For a long time, I always use
i = 123
x = np.array(i, dtype=np.int)
print x # array(123)
print x.shape # ()
print x.size # 0
print np.array().nbytes # 0
print np.array(123).nbytes # 8
print type(np.array(123)) # numpy.ndarray
I see this
0d case as a natural continuation of
nd. MATLAB makes 2d the lower bound.
numpy could have used
1d, but instead chose
An array consists of a data buffer, whether the value bytes are stored, a dtype (how to interpret those bytes), and
shape is (displayed as) a tuple. Python allows tuples to have 0, 1, 2 or more elements, so why shouldn't shape have the same flexibility?
Look at what
res =  for ary in arys: ary = asanyarray(ary) if len(ary.shape) == 0: result = ary.reshape(1) else: result = ary res.append(result) if len(res) == 1: return res else: return res
It can work with a list of inputs (scalar, array,list etc)
In : np.atleast_1d(np.array(1),np.array(),np.array([])) Out: [array(), array(), array([])]
It converts each to array (as needed) and then checks the dim (len of shape). If 0d it reshapes it to (1,). This reshape does not change the data buffer.
result = ary.reshape(1, 1).
You could also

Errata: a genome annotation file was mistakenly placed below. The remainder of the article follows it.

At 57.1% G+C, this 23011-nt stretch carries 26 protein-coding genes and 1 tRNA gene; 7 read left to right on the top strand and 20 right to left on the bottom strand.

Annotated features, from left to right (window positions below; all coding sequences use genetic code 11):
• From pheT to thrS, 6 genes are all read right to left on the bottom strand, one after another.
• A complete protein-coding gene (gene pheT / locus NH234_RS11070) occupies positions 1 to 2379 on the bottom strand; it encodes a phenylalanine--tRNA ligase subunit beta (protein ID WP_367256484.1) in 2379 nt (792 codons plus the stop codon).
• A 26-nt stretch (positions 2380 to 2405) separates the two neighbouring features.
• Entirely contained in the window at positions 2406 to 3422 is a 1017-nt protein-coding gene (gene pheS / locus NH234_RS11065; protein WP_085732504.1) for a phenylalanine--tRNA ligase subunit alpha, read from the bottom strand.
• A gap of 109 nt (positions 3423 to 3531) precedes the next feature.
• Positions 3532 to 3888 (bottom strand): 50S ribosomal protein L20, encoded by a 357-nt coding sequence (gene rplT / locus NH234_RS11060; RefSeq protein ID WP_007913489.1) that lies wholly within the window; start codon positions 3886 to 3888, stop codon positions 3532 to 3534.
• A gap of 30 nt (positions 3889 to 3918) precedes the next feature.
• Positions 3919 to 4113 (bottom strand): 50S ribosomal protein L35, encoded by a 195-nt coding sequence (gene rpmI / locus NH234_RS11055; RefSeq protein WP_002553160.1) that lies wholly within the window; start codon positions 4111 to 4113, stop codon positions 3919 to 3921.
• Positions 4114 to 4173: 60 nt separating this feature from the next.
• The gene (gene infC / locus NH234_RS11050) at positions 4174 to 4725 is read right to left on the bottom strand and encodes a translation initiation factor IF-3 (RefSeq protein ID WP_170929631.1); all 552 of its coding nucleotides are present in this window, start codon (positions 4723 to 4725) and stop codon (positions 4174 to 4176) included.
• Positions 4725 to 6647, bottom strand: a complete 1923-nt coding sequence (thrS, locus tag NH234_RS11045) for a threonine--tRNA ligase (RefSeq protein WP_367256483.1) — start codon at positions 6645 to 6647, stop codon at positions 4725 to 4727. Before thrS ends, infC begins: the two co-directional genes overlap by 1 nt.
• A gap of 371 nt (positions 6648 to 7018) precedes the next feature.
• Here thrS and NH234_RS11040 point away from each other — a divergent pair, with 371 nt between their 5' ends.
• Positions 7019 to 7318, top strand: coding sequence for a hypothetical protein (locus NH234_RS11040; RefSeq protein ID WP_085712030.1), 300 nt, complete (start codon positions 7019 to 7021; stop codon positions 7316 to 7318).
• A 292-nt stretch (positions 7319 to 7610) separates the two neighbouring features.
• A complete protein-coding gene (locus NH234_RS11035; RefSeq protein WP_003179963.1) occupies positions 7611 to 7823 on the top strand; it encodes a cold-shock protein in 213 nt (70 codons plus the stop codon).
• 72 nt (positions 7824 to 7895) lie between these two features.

In : np.array(1,ndmin=1) Out: array()
np.array(1) is in many ways like
np.int32(1). Both have
() shape, both have methods like
sum(). The only obvious difference is in their print format.
I don't know of any reason to purposefully construct a 0d array. It's just as easy to write
np.array() if I really want a 1d array. But you should know how to handle one if it comes up. That includes using
.item() to extract the scalar value, and indexing with
I've encountered it most often in SO questions about loading MATLAB files with
MATLAB constructs are returned as 0d object arrays.
Another way of thinking about a 0d array is that it adds (or retains) the whole suit of array methods to a scalar - without having to explicitly specify the
I mentioned the similarity to
np.int32(1). I've seen it in beginner's code, but have not needed it myself.